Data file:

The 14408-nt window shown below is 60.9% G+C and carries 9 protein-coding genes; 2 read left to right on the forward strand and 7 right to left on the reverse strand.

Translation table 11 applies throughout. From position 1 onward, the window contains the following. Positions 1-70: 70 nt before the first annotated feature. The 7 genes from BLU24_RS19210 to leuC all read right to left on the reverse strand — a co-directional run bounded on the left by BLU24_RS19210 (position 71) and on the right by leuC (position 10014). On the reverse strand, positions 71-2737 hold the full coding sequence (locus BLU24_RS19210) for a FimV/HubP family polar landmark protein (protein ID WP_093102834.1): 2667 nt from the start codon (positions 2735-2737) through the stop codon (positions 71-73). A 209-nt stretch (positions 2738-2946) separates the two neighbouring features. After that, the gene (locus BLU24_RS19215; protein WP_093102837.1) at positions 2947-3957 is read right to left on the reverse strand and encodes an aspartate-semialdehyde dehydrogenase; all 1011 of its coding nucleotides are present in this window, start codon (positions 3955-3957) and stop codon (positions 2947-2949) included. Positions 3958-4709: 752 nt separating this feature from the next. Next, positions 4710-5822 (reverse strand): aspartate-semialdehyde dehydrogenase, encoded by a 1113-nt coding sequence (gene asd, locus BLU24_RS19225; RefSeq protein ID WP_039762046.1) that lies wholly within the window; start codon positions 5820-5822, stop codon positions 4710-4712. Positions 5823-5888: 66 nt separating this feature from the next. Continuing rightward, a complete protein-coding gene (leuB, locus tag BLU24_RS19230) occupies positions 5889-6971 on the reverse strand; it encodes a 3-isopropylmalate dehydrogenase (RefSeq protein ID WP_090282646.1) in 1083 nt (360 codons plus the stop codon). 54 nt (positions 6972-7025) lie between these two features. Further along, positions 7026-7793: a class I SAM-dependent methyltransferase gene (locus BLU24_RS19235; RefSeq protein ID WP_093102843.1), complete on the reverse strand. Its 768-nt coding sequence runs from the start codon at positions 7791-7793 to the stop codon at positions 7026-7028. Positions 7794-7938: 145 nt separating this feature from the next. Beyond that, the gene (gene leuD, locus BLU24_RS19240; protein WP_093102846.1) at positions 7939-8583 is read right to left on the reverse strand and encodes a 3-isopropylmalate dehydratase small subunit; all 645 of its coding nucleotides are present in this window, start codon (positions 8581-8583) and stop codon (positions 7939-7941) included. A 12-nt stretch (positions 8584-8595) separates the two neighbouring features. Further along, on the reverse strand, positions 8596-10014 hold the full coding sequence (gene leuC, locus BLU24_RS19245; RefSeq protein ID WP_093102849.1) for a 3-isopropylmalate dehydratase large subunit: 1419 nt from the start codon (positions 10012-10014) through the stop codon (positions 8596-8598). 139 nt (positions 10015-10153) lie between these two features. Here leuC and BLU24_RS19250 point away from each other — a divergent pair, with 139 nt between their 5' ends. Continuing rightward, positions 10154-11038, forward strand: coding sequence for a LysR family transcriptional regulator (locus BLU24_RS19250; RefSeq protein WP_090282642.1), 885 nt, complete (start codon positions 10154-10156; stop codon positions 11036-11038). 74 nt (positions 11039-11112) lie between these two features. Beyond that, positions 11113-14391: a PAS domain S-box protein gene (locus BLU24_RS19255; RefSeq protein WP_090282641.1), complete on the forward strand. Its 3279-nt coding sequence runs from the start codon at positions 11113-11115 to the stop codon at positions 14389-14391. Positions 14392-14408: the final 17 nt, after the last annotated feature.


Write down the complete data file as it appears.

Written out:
The 14408-nt window shown below is 60.9% G+C and carries 9 protein-coding genes; 2 read left to right on the forward strand and 7 right to left on the reverse strand.

Translation table 11 applies throughout. From position 1 onward, the window contains the following. Positions 1-70: 70 nt before the first annotated feature. The 7 genes from BLU24_RS19210 to leuC all read right to left on the reverse strand — a co-directional run bounded on the left by BLU24_RS19210 (position 71) and on the right by leuC (position 10014). On the reverse strand, positions 71-2737 hold the full coding sequence (locus BLU24_RS19210) for a FimV/HubP family polar landmark protein (protein ID WP_093102834.1): 2667 nt from the start codon (positions 2735-2737) through the stop codon (positions 71-73). A 209-nt stretch (positions 2738-2946) separates the two neighbouring features. After that, the gene (locus BLU24_RS19215; protein WP_093102837.1) at positions 2947-3957 is read right to left on the reverse strand and encodes an aspartate-semialdehyde dehydrogenase; all 1011 of its coding nucleotides are present in this window, start codon (positions 3955-3957) and stop codon (positions 2947-2949) included. Positions 3958-4709: 752 nt separating this feature from the next. Next, positions 4710-5822 (reverse strand): aspartate-semialdehyde dehydrogenase, encoded by a 1113-nt coding sequence (gene asd, locus BLU24_RS19225; RefSeq protein ID WP_039762046.1) that lies wholly within the window; start codon positions 5820-5822, stop codon positions 4710-4712. Positions 5823-5888: 66 nt separating this feature from the next. Continuing rightward, a complete protein-coding gene (leuB, locus tag BLU24_RS19230) occupies positions 5889-6971 on the reverse strand; it encodes a 3-isopropylmalate dehydrogenase (RefSeq protein ID WP_090282646.1) in 1083 nt (360 codons plus the stop codon). 54 nt (positions 6972-7025) lie between these two features. Further along, positions 7026-7793: a class I SAM-dependent methyltransferase gene (locus BLU24_RS19235; RefSeq protein ID WP_093102843.1), complete on the reverse strand. Its 768-nt coding sequence runs from the start codon at positions 7791-7793 to the stop codon at positions 7026-7028. Positions 7794-7938: 145 nt separating this feature from the next. Beyond that, the gene (gene leuD, locus BLU24_RS19240; protein WP_093102846.1) at positions 7939-8583 is read right to left on the reverse strand and encodes a 3-isopropylmalate dehydratase small subunit; all 645 of its coding nucleotides are present in this window, start codon (positions 8581-8583) and stop codon (positions 7939-7941) included. A 12-nt stretch (positions 8584-8595) separates the two neighbouring features. Further along, on the reverse strand, positions 8596-10014 hold the full coding sequence (gene leuC, locus BLU24_RS19245; RefSeq protein ID WP_093102849.1) for a 3-isopropylmalate dehydratase large subunit: 1419 nt from the start codon (positions 10012-10014) through the stop codon (positions 8596-8598). 139 nt (positions 10015-10153) lie between these two features. Here leuC and BLU24_RS19250 point away from each other — a divergent pair, with 139 nt between their 5' ends. Continuing rightward, positions 10154-11038, forward strand: coding sequence for a LysR family transcriptional regulator (locus BLU24_RS19250; RefSeq protein WP_090282642.1), 885 nt, complete (start codon positions 10154-10156; stop codon positions 11036-11038). 74 nt (positions 11039-11112) lie between these two features. Beyond that, positions 11113-14391: a PAS domain S-box protein gene (locus BLU24_RS19255; RefSeq protein WP_090282641.1), complete on the forward strand. Its 3279-nt coding sequence runs from the start codon at positions 11113-11115 to the stop codon at positions 14389-14391. Positions 14392-14408: the final 17 nt, after the last annotated feature.